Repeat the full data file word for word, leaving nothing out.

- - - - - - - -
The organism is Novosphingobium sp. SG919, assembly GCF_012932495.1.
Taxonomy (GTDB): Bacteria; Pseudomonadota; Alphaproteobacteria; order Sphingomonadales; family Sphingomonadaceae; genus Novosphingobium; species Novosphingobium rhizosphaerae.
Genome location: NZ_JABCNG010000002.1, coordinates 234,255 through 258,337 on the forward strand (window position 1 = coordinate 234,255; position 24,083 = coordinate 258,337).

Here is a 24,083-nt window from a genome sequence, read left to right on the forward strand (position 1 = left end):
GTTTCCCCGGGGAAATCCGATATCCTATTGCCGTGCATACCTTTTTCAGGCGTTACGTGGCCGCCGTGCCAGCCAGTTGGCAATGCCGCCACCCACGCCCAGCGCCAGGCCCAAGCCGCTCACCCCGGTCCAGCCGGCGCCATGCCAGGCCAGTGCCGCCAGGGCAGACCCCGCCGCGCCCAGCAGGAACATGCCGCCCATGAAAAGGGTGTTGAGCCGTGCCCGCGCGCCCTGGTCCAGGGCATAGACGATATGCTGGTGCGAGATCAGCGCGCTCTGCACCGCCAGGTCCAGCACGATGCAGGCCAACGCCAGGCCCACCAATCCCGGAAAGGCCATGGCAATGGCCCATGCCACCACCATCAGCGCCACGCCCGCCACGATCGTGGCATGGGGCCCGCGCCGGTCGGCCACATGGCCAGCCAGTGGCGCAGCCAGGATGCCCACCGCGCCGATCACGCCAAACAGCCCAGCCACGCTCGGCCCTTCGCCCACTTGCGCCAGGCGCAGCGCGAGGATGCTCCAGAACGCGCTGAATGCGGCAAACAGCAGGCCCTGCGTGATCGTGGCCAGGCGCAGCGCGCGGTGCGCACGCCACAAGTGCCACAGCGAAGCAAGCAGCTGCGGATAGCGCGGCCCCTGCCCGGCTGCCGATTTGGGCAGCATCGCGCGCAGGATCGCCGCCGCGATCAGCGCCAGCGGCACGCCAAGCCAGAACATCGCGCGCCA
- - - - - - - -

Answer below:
The organism is Novosphingobium sp. SG919, assembly GCF_012932495.1.
Taxonomy (GTDB): Bacteria; Pseudomonadota; Alphaproteobacteria; order Sphingomonadales; family Sphingomonadaceae; genus Novosphingobium; species Novosphingobium rhizosphaerae.
Genome location: NZ_JABCNG010000002.1, coordinates 234,255 through 258,337 on the forward strand (window position 1 = coordinate 234,255; position 24,083 = coordinate 258,337).

Here is a 24,083-nt window from a genome sequence, read left to right on the forward strand (position 1 = left end):
GTTTCCCCGGGGAAATCCGATATCCTATTGCCGTGCATACCTTTTTCAGGCGTTACGTGGCCGCCGTGCCAGCCAGTTGGCAATGCCGCCACCCACGCCCAGCGCCAGGCCCAAGCCGCTCACCCCGGTCCAGCCGGCGCCATGCCAGGCCAGTGCCGCCAGGGCAGACCCCGCCGCGCCCAGCAGGAACATGCCGCCCATGAAAAGGGTGTTGAGCCGTGCCCGCGCGCCCTGGTCCAGGGCATAGACGATATGCTGGTGCGAGATCAGCGCGCTCTGCACCGCCAGGTCCAGCACGATGCAGGCCAACGCCAGGCCCACCAATCCCGGAAAGGCCATGGCAATGGCCCATGCCACCACCATCAGCGCCACGCCCGCCACGATCGTGGCATGGGGCCCGCGCCGGTCGGCCACATGGCCAGCCAGTGGCGCAGCCAGGATGCCCACCGCGCCGATCACGCCAAACAGCCCAGCCACGCTCGGCCCTTCGCCCACTTGCGCCAGGCGCAGCGCGAGGATGCTCCAGAACGCGCTGAATGCGGCAAACAGCAGGCCCTGCGTGATCGTGGCCAGGCGCAGCGCGCGGTGCGCACGCCACAAGTGCCACAGCGAAGCAAGCAGCTGCGGATAGCGCGGCCCCTGCCCGGCTGCCGATTTGGGCAGCATCGCGCGCAGGATCGCCGCCGCGATCAGCGCCAGCGGCACGCCAAGCCAGAACATCGCGCGCCA